A yellow legal pad, or a steno pad, where you can write down questions and considerations, can help.
I like the way you think Hellosailor!
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Old 17-05-2016, 14:54   #14
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Re: Liveaboard cruiser to be and retirement

I've seen too many people struck down with health issues to worry about it. My successful uncle got MS at 57 died at 63. My father-in-law had a stroke 12 years ago, nursing home ever since. Even the people we are buying the boat from, planned a 3 year Pacific trip and had to sell due to cancer.

We are actually doing the opposite, we are buying a boat NOW, living on it, learning to sail AND still working for another 7 years. Side trips will all we get for a bit. But I'd rather do that than to wait another 7 years to get out of Ohio.

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Old 17-05-2016, 16:11   #15
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Re: Liveaboard cruiser to be and retirement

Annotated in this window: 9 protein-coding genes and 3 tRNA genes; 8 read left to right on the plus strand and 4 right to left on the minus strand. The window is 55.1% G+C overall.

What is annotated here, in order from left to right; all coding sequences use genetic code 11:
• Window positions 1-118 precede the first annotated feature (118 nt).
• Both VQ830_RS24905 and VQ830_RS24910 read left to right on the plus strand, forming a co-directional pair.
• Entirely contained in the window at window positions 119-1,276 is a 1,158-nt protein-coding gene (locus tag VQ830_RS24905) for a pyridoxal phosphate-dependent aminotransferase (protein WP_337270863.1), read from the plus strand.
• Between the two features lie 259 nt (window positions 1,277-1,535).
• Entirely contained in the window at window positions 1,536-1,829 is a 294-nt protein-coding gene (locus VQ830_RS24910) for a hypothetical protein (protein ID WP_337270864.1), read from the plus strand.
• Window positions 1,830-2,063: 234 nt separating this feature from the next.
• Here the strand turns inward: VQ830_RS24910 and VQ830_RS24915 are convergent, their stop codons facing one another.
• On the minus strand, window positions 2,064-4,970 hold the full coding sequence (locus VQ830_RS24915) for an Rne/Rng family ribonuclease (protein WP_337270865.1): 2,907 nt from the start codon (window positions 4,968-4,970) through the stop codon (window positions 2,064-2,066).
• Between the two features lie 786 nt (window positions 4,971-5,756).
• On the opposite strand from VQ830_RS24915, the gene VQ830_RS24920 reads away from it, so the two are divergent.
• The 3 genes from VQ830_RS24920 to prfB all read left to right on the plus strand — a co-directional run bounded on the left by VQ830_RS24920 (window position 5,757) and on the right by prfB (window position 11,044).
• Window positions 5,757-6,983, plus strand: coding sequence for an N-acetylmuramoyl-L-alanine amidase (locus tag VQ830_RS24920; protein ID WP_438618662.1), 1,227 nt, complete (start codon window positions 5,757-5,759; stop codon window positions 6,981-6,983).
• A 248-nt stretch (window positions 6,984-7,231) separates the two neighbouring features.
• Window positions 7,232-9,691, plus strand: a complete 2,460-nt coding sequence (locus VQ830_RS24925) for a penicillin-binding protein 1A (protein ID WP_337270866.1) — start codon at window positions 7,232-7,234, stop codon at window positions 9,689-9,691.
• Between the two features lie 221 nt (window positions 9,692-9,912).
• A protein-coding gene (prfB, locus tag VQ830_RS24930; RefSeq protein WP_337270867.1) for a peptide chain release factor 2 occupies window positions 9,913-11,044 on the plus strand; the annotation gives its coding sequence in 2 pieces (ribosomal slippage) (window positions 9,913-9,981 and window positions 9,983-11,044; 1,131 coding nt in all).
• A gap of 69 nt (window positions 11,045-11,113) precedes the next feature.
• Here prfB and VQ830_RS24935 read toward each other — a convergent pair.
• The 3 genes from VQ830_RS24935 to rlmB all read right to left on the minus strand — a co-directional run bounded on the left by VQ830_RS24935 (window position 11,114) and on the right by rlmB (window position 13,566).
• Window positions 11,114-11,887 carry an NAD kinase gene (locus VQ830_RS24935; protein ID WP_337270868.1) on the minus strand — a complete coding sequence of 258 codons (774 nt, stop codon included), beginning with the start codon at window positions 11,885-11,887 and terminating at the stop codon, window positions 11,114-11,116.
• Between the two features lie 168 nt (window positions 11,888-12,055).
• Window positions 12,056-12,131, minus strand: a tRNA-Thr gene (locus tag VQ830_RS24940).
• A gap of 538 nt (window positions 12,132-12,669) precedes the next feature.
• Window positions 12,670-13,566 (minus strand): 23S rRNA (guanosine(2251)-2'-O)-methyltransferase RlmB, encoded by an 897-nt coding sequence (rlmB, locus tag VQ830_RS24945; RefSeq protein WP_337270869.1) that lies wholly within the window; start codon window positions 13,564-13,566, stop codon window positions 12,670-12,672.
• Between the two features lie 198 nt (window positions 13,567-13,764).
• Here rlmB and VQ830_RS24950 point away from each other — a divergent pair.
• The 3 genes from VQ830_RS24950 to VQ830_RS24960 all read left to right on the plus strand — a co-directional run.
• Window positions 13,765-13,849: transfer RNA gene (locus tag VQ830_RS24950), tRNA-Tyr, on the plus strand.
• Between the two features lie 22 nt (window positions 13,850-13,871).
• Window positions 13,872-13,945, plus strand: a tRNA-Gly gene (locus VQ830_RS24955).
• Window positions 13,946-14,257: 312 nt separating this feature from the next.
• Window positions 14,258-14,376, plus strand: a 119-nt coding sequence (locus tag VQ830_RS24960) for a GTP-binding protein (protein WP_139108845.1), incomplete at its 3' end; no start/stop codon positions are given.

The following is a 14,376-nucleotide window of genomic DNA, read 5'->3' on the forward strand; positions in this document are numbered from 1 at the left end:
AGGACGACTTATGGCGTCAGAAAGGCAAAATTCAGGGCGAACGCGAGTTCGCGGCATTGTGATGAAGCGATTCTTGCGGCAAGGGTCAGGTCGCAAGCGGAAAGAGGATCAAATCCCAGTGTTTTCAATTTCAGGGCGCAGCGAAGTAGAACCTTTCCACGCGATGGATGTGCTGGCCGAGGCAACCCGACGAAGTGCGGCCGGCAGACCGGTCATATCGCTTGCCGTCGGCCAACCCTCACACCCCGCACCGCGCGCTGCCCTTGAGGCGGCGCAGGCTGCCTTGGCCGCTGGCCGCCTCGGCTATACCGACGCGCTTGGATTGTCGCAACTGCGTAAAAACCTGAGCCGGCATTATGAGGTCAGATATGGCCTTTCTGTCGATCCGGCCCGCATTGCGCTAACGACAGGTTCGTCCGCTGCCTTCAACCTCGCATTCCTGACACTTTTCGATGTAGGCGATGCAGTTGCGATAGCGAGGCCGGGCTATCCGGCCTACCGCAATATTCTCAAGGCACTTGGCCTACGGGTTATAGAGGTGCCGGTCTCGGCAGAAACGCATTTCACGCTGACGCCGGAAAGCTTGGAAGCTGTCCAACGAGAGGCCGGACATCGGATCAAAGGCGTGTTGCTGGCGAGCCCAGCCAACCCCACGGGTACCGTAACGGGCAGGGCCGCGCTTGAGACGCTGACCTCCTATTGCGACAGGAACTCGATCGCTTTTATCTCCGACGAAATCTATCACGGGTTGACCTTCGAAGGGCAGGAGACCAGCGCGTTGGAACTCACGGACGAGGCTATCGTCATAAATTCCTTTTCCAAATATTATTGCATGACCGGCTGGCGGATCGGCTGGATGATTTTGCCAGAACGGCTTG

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We also have the mindset that "now" is the only way to go. As we age our bodies may not be in sync with our brains. I don't want to forgo dreams and plans because we waited too late. We can no longer fool ourselves that there is "always tomorrow".
That is the most important aspect of your planning. The recognition that today is for real but tomorrow is just a dream.

In 1990 I met a 72-year old couple in Seattle who had just completed a 10-year circumnavigation. This was before GPS, watermakers, and EPIRBs. I spent quite a bit of time talking with them. There only regret was waiting until retirement at age 62.